You realize your website is a tool and you have a feeling the experience could be better, but how do you tackle improving it in a cost-effective way?  Not everyone has the budget to hire an agency and if this is your first time analyzing your website there may be some low hanging fruit you can address yourself. You, your family, and your coworkers or employees are too close to the brand and website to give accurate feedback.  It may be tempting to enlist their feedback, but just remember they are not your real audience so their influence can push you further from your goal.  The best way to begin is by using user data you have collected and gathering new data.

Gathering Data

You may already have data such as page visits and click data, but we would recommend additional data points to fill out a clearer picture of your users journey so that you can better identify the friction points within your website.  There are many tools to chose from, but we will be referencing our Agency’s preferred tool HotJar.  With this tool you can setup HeatMaps, ScrollMaps, User Recordings, Form Tracking and Survey’s.  This type of information is critical to better understanding of how users are interacting with your on page content and learning where that content is falling short in driving users to the desired next step in their journey be it a click to another internal page or converting through a form or phone number.  Depending on the amount of traffic your website is receiving you may have enough data within a couple of weeks, but it could take longer so we suggest checking at the 30 day mark unless you receive notifications sooner as each tool sends out an alert as it hits a data threshold.

Starting Point for Your Website Analysis

Once you have enough data collected, the best place to start is the top of the funnel.  If you are not sure where that is, login to your Google Analytics or other website data tracking tool and look for the top 1-3 entrance pages.  It is important to start at the top of the funnel as if users are getting stuck there then it won’t matter how you improve the conversion point as users won’t see it.  Start by reviewing the heatmaps and scrollmaps to get an idea of where your users are engaging the most.  Once you have that overview, it is time to watch specific videos of your users engaging your content.  As you watch the videos, make sure to take notes for each video you analyze as you may not understand the importance of it until you have watched many so these notes will be critical to refer back to.  We also suggest adding a tag system to your notes or within the tool itself so you can filter back to these recordings at a later date.  Here are some of the behaviors you should be looking for:

Clicking on Non-Clickable Content:

It is common to see users click on content that isn’t clickable.  If you see this repeat behavior ask yourself if there is a place you can drive that user too with that action and if so, make that image or text clickable.  An extra click or page visit can help further engage a user and help you better understand their intent, but make sure you are driving them to further valuable content that still leads them towards a final conversion point.  In the example below, we originally had 1 image on this ad landing page, but after seeing repeated users clicking on the image we implemented a photo gallery and now users are better able to engage with the content and get the information they needed to convert versus leaving the website.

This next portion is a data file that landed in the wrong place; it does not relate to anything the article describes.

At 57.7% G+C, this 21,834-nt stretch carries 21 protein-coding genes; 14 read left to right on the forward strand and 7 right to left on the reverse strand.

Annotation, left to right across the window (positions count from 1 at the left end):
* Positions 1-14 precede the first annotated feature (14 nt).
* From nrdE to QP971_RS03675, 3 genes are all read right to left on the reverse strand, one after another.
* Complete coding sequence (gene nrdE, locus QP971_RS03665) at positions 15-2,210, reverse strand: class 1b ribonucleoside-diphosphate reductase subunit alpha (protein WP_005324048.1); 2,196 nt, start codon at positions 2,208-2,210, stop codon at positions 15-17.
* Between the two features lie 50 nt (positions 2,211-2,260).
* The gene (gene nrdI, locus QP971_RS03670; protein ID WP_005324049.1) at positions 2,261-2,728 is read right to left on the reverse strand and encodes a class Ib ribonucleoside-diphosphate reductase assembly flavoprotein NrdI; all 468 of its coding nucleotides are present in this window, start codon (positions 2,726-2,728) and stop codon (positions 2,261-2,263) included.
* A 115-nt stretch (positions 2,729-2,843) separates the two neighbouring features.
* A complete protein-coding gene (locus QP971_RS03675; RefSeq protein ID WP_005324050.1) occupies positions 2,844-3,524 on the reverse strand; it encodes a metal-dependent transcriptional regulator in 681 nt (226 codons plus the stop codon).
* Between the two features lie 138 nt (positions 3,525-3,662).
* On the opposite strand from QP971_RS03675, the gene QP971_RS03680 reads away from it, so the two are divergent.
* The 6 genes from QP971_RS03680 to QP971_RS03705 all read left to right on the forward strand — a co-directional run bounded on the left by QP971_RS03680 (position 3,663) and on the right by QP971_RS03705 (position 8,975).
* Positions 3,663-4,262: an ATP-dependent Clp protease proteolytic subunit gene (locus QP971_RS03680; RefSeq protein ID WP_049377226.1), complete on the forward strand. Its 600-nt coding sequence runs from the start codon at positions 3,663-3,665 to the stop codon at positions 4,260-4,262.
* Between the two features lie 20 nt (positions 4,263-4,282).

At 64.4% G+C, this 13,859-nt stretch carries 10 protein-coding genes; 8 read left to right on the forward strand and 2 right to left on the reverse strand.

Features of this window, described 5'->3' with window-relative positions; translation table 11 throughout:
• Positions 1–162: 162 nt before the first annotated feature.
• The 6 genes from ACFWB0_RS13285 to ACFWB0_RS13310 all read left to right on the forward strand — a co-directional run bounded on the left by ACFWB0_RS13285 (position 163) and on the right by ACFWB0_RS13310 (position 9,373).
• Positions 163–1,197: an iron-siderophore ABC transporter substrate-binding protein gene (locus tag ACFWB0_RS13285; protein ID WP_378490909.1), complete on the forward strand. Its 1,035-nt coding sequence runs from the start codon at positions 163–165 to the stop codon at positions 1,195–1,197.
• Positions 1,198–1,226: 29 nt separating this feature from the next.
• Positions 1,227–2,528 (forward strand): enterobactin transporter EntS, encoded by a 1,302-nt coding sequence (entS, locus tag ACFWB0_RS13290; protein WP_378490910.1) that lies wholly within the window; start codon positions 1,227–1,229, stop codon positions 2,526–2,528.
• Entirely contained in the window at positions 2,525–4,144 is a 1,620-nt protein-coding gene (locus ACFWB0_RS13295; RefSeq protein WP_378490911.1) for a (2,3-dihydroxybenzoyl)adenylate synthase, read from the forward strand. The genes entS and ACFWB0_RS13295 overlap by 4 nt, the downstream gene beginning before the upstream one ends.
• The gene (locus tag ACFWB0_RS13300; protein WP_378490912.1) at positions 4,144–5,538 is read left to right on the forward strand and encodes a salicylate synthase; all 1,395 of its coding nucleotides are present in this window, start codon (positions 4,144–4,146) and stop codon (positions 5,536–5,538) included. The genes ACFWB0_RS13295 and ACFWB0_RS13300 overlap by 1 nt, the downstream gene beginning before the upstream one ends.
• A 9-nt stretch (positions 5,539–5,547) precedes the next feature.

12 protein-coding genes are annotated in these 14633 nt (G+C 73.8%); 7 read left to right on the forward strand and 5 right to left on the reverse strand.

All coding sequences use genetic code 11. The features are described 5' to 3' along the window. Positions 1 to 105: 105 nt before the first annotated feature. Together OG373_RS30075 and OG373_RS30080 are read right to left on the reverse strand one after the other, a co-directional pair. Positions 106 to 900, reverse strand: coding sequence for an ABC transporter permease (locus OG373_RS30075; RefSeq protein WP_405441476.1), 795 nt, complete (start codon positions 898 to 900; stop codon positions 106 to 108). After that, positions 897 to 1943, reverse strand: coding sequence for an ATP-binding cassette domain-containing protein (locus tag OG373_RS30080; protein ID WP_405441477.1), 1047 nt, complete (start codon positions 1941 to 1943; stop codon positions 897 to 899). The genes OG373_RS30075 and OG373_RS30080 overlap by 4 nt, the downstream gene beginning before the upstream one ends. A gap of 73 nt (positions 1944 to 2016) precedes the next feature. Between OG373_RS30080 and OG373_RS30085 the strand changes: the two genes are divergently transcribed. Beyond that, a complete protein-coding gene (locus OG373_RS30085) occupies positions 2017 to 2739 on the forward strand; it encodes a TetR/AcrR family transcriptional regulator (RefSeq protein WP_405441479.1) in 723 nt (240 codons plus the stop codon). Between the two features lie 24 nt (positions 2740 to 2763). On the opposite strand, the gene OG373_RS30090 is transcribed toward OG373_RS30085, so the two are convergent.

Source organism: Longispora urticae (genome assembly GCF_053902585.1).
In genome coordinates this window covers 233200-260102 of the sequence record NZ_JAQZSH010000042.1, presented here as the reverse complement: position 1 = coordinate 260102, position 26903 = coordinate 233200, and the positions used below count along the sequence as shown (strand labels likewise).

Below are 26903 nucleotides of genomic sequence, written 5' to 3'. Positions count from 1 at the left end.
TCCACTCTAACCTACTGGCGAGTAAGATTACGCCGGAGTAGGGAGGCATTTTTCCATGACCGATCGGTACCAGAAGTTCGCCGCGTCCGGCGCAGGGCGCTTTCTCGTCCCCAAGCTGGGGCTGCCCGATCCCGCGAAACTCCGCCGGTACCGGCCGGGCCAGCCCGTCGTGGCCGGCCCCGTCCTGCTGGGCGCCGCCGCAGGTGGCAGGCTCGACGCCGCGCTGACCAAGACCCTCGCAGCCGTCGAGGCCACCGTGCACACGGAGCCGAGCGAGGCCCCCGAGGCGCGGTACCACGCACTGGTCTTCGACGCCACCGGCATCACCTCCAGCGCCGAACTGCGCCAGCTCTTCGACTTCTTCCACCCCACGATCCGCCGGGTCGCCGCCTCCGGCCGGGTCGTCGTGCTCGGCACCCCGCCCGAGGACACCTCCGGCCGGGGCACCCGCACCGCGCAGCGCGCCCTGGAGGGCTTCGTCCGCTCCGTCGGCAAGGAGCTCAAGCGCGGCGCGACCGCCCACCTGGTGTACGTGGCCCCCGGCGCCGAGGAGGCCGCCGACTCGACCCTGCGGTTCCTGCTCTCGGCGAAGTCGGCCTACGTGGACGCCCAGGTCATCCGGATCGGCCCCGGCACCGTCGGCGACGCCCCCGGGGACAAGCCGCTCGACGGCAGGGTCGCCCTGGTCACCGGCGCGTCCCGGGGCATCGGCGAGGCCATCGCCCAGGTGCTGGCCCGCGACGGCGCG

User Analysis Success Example

Lack of Direction – Repeated Back and Forth Movement:

You may see users rapidly move their mouse back and forth across the screen (this is the orange color lines in the image above).  This could be interpreted a few different ways so check to see if your content is easily scanned with using sub-headers and/or bullet points so users can easily find what they may be looking for versus large blocks of text.  Or is the text short, are you missing giving information to help the user to the next step of their discovery?

Scroll Depth:

Are your users scrolling far enough to get to the important information?  If not, think about rearranging the content to make sure it gets seen.

Field Drop Off:

Are users starting your forms, but not finishing?  Make sure you are only asking for the most important information.  If you can get further details through a secondary follow up consider removing it from the form to lessen the feeling for the user being overwhelmed as each field asks for their further commitment.  Sometimes less information is better if it gets you the lead or order.

If you do not identify any of the above or other possible friction points, but users are still not taking the action you desire consider setup a short exit survey.  This can give you explicit feedback from your audience.

Analyzing the Website Changes

Once you implement a change you predict will fix the friction point you noted in your research make sure to document when that change was made.  This will be important so you can compare data after that change has been live for a significant amount of time.  The best way to confirm if a change has made a difference is through A/B testing if you have enough visitors and the technical resources to implement.  If you do not, make sure you determined what metrics you will be analyzing to determine if the change was successful and ensure you have gathered enough data to make that decision.

Remember that your website should always be changing and adapting based on user data.  This will allow you to get the most out of your marketing efforts, increase your leads and also have the added benefit of improving your search engine optimization since user engagement is a metric used in search engine algorithms.  We are continually surprised in watching and analyzing user behavior and we know you will be too.